Angela Stent wrote in Foreign Affairs on January 27, 2022 about what she calls the Putin doctrine, certainly a nod to his Ukraine doctrine, where in a fundamental article he invokes the “historical unity” of Russians and Ukrainians without failing to do so to massively threaten the latter.

In her contribution, she describes the latest developments in Russia since Putin came to power, whose behavior reminds me more and more of Hitler's after the loss of the First World War. In any case, “Russian megalomania” testifies to the fact that nationally minded Russians are no less inferior to their French or German nationalist “brothers” — in this respect, Russia is simply a part of the superstate Europe whose megalomania has terrorized the world for over three centuries .

So I believe that Stent is wrong in continuing to count Russia among the world powers alongside China, India and the USA. Because Russia, like the rest of Europe, is a relic now — entirely dependent on the weal and woe of its larger neighbors. That is why Russia's last rebellion is so dangerous, and we Europeans should do our best to avoid letting ourselves be infected by this Russian (European?) megalomania — Emmanuel Macron and its potential successors are already very quick.

If there were still a responsible European policy, then it would be the task of the Europeans to convince Putin that Russia can do more for Russia with EU and NATO cooperation than to make a vain attempt to dominate Europe by dominating the rest wanting to "dominate" the world. Because the three remaining great powers will never allow this, and China only supports Russia for as long as it will be useful in the dispute with the USA.

On the one hand, Europe must keep up the threads of dialogue with Putin in order to be able to convince him after all - this did not work out with Hitler, however - and on the other hand, strengthen its defense capabilities in close cooperation with the USA and Canada as quickly as possible to prevent a Russian attack after all to fend off with as few own losses as possible.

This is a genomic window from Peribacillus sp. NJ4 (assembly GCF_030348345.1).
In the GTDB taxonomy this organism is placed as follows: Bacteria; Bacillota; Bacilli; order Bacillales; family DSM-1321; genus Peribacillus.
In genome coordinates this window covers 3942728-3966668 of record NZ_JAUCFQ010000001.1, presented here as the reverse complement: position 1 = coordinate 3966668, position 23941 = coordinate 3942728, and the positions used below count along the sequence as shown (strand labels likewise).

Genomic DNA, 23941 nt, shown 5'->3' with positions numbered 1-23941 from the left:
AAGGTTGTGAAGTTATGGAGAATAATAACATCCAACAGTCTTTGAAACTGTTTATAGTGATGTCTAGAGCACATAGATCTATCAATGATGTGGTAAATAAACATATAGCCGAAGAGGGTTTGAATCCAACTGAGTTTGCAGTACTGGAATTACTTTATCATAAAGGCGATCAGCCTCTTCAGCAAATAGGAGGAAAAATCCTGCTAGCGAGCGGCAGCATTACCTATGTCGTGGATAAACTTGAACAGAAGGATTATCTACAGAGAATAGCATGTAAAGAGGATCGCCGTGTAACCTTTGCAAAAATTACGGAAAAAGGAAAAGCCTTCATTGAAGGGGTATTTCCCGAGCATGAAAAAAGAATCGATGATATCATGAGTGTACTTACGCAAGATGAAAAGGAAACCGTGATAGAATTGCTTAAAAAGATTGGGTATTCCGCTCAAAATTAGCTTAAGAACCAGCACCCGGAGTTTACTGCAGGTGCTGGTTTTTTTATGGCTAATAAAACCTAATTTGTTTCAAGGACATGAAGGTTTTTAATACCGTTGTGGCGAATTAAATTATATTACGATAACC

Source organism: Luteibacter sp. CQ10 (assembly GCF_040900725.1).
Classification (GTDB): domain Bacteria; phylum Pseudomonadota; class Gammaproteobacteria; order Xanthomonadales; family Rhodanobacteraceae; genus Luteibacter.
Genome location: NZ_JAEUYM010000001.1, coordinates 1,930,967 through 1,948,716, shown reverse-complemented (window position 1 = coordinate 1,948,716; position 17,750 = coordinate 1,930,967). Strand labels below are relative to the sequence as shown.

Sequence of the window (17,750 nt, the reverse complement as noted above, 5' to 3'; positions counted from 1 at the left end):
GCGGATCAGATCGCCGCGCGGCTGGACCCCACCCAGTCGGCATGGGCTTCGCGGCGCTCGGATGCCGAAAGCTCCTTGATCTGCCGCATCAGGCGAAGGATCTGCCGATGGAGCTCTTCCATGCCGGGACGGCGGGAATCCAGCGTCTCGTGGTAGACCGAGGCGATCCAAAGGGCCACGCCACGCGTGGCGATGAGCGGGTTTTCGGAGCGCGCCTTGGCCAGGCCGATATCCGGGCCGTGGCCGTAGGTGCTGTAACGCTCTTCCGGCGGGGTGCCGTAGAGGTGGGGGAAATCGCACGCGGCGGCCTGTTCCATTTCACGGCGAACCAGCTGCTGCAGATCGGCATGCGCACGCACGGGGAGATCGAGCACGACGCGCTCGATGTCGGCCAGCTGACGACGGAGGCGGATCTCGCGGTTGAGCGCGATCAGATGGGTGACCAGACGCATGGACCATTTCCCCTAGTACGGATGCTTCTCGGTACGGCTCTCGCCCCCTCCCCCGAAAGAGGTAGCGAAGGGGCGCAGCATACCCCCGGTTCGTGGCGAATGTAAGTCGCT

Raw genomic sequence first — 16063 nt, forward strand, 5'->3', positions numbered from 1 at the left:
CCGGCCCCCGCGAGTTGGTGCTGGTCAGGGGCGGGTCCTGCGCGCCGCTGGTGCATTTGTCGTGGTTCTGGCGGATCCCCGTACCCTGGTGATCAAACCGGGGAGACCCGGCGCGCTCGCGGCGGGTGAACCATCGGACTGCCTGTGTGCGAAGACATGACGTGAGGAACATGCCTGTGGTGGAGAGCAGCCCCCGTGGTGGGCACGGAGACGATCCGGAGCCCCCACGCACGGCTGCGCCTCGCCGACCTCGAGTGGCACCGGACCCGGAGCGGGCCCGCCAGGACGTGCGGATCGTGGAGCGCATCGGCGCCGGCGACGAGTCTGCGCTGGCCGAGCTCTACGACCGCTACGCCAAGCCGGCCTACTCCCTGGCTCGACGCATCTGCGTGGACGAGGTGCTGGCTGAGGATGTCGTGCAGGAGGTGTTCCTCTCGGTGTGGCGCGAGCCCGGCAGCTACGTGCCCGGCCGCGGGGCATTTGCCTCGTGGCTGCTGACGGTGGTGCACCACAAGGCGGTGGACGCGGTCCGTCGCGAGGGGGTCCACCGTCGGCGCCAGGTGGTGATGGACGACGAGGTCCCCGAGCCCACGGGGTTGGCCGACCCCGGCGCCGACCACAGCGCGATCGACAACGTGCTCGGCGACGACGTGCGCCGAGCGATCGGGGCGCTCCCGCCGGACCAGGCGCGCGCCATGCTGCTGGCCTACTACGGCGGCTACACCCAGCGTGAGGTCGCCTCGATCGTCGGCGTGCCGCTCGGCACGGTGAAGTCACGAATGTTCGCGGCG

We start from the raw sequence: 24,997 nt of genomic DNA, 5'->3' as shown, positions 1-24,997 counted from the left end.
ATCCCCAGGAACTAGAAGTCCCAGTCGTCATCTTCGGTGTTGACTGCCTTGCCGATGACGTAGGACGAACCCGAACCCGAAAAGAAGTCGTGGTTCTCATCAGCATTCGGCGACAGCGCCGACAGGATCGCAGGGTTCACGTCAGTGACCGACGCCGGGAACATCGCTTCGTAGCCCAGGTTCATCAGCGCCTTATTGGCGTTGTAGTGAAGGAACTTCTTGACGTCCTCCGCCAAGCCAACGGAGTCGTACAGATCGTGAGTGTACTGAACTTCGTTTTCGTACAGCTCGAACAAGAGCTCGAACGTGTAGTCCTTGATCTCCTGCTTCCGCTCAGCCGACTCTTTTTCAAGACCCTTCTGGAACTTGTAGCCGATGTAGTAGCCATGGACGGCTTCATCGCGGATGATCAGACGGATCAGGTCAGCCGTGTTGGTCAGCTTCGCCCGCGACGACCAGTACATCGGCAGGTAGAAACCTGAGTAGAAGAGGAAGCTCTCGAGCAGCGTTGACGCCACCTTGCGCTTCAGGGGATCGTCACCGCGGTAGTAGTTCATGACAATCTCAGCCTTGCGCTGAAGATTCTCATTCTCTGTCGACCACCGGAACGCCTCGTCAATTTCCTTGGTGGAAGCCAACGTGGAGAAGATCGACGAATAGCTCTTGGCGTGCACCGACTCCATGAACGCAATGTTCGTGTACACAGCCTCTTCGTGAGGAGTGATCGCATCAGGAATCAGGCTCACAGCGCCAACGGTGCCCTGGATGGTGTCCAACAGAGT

In any case, a Russian attack on NATO will mean the end of Russia. And for everyone involved, that ending will be very costly — just think what it would cost the US and Europe alone to have to rebuild not just Ukraine, but then Belarus and the Russian Federation as well.

And that is probably Putin's greatest trump card! The Western world simply cannot (or will) afford to see all Russians suddenly become democrats and demand from the West exactly the support that Eastern Europeans already received after the collapse of the Soviet regime in 1990.

Due to the European disunity and its own weakness in democracy, Putin can continue to live and also try to get bigger and bigger pieces of the European cake.

Angela Stent ends her article as follows: "The current crisis is ultimately about Russia redrawing the post-Cold War map and seeking to reassert its influence over half of Europe, based on the claim that it is guaranteeing its own security. It may be possible to avert a military conflict this time. But as long as Putin remains in power, so will his doctrine.”

Here is the relevant article in Foreign Affairs:

"It is easy to feel powerless in the face of a problem as big as climate change. But you're not powerless. And you don't have to be a politician or a philanthropist to make a difference. You have influence as a citizen, a consumer, and an employee or employer.”

Bill Gates, How to Avoid a Climate Disaster (2021: 218)